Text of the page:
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Chinese Coast Guard Shadows Philippine Research Mission Near Scarborough Shoal

In a tense maritime encounter, the Chinese Coast Guard closely monitored and shadowed the Philippine research vessel BRP H Ventura and the Philippine Coast Guard’s BRP Gabriela Silang as they navigated towards Bajo de Masinloc, also known as Scarborough or Panatag Shoal. 

Ray Powell, a former US Air Force official and ex-Defense Attaché, reported the incident on his social media platform X, underscoring escalating tensions in the disputed waters of the South China Sea.

Powell’s report revealed that the Philippine vessels were subjected to a significant delay approximately 35 nautical miles from Luzon’s coastline, near China’s contentious nine-dash line. Chinese Coast Guard vessel 5303 obstructed the path of the Philippine ships, bringing their progress to a grinding halt for about eight hours, a delay that could have serious implications in such a tense situation.

“The Philippines’ BRP H Ventura & its escort BRP Gabriella Silang have barely moved this past 8 hours,” Powell disclosed on X.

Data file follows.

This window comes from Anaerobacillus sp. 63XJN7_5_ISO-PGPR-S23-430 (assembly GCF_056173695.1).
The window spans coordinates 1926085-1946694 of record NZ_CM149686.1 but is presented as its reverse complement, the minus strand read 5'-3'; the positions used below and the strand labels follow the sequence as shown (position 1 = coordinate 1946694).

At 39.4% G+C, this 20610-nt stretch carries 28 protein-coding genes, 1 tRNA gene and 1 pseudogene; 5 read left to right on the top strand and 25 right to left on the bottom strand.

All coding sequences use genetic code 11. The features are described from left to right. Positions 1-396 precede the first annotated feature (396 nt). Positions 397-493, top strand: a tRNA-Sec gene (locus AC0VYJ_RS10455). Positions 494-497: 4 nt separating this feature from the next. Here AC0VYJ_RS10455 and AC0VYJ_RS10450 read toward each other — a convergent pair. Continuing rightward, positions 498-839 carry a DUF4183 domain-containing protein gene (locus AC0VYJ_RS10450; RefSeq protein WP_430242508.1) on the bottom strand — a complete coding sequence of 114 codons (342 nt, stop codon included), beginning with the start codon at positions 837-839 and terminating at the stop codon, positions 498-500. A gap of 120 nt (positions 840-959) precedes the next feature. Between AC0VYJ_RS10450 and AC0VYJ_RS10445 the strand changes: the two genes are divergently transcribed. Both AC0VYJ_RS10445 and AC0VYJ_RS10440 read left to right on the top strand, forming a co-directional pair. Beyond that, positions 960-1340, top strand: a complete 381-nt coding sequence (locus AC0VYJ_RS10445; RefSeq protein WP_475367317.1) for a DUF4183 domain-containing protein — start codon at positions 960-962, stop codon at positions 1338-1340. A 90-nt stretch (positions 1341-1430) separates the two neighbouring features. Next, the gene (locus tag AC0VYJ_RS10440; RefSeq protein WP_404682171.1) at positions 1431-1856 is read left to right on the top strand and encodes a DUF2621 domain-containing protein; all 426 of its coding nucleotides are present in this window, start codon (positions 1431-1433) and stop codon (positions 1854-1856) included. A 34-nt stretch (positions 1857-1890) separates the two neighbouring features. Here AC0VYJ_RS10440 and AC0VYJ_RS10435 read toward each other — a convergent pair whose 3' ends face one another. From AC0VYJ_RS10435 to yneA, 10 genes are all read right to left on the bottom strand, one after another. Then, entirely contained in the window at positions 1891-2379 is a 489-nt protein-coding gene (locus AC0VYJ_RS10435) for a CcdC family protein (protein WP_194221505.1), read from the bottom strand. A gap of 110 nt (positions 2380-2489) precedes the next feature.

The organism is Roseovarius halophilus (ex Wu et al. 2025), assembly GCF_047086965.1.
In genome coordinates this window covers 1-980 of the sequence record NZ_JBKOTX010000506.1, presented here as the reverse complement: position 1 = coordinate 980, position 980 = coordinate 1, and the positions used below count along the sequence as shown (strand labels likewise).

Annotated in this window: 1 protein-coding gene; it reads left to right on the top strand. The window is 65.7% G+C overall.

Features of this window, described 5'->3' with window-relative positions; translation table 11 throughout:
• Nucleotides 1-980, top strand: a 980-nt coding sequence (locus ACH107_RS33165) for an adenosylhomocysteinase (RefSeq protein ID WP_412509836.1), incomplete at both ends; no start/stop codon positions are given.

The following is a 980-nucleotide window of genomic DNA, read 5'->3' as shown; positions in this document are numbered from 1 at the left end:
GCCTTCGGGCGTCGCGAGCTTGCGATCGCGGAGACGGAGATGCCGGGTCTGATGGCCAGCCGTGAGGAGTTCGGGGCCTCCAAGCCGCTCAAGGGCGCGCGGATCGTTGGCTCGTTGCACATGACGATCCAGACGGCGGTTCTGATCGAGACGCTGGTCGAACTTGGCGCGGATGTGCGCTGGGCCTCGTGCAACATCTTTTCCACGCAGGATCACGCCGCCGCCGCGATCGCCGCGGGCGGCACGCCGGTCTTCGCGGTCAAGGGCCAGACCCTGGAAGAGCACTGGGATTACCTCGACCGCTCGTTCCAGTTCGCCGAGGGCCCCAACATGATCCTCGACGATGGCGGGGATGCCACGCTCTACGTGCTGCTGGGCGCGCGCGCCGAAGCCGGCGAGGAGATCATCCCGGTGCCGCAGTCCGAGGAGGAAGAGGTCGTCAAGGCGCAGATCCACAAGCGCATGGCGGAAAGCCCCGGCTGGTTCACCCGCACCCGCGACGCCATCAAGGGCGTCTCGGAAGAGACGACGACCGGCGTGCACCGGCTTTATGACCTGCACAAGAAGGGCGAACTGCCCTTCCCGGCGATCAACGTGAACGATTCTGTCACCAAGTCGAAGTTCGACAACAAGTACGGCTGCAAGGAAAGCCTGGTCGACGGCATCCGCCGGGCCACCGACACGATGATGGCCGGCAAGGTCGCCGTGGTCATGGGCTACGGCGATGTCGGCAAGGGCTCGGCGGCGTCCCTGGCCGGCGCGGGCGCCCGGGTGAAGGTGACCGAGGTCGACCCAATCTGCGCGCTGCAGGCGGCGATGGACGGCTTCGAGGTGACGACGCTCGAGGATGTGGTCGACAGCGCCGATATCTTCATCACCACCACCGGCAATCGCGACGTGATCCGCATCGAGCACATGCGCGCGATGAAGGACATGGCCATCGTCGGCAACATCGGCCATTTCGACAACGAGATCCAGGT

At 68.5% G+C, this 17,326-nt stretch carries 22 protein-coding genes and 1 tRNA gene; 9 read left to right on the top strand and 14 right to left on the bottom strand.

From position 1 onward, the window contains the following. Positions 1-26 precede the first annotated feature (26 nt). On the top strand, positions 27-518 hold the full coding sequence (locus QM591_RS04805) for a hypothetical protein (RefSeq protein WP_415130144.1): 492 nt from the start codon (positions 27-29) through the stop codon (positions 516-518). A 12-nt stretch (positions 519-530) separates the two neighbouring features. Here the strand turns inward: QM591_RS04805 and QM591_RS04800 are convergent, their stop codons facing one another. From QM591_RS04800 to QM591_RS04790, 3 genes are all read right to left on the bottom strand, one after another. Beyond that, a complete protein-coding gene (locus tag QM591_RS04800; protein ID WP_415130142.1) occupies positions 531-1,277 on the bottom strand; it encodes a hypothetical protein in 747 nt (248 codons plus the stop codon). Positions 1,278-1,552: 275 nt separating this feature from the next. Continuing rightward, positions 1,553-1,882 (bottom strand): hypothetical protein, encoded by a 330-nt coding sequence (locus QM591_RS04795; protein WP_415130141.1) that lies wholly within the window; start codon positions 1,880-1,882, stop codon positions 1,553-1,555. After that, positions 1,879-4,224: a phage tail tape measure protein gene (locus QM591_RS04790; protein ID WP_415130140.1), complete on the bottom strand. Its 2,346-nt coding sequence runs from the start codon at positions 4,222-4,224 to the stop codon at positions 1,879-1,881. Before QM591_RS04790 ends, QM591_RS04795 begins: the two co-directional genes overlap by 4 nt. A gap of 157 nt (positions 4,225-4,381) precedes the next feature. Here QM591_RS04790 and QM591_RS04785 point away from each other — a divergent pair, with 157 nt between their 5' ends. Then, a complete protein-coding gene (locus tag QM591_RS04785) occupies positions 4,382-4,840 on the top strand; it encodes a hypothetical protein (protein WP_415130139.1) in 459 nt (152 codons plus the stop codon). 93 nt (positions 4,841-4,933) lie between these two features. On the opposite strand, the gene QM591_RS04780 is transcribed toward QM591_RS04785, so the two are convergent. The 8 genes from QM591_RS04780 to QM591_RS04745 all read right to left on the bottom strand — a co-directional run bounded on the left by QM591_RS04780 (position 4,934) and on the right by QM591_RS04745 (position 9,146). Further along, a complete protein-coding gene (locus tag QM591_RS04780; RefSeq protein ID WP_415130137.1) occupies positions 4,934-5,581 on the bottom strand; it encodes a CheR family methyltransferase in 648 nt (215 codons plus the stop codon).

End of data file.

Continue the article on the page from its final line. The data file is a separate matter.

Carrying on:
While the reason for the prolonged pause remains unclear, the Philippine vessels eventually resumed their journey towards Bajo de Masinloc at 10 a.m., with Chinese Coast Guard vessels closely tailing them.

Powell noted a significant increase in Chinese vessels near Scarborough Shoal in the last 48 hours, speculating a connection to the Philippines’ upcoming hydrographic survey announcement aimed at mapping underwater terrain features.

“China has previously engaged in dangerous cable-cutting maneuvers when it wants to stop such surveys within its claimed waters,” Powell cautioned.

The mission of BRP H Ventura to conduct a hydrographic survey north of Scarborough Shoal, accompanied by BRP Gabriela Silang, is not just a routine operation. It carries significant strategic implications for maritime navigation and resource management in the region, potentially altering the balance of power and territorial claims in the South China Sea.

The incident highlights the precarious balance of power in the South China Sea and the challenges nations face asserting their territorial claims amidst China’s expansive maritime ambitions. As tensions persist, close monitoring of regional developments becomes imperative for regional stability and security.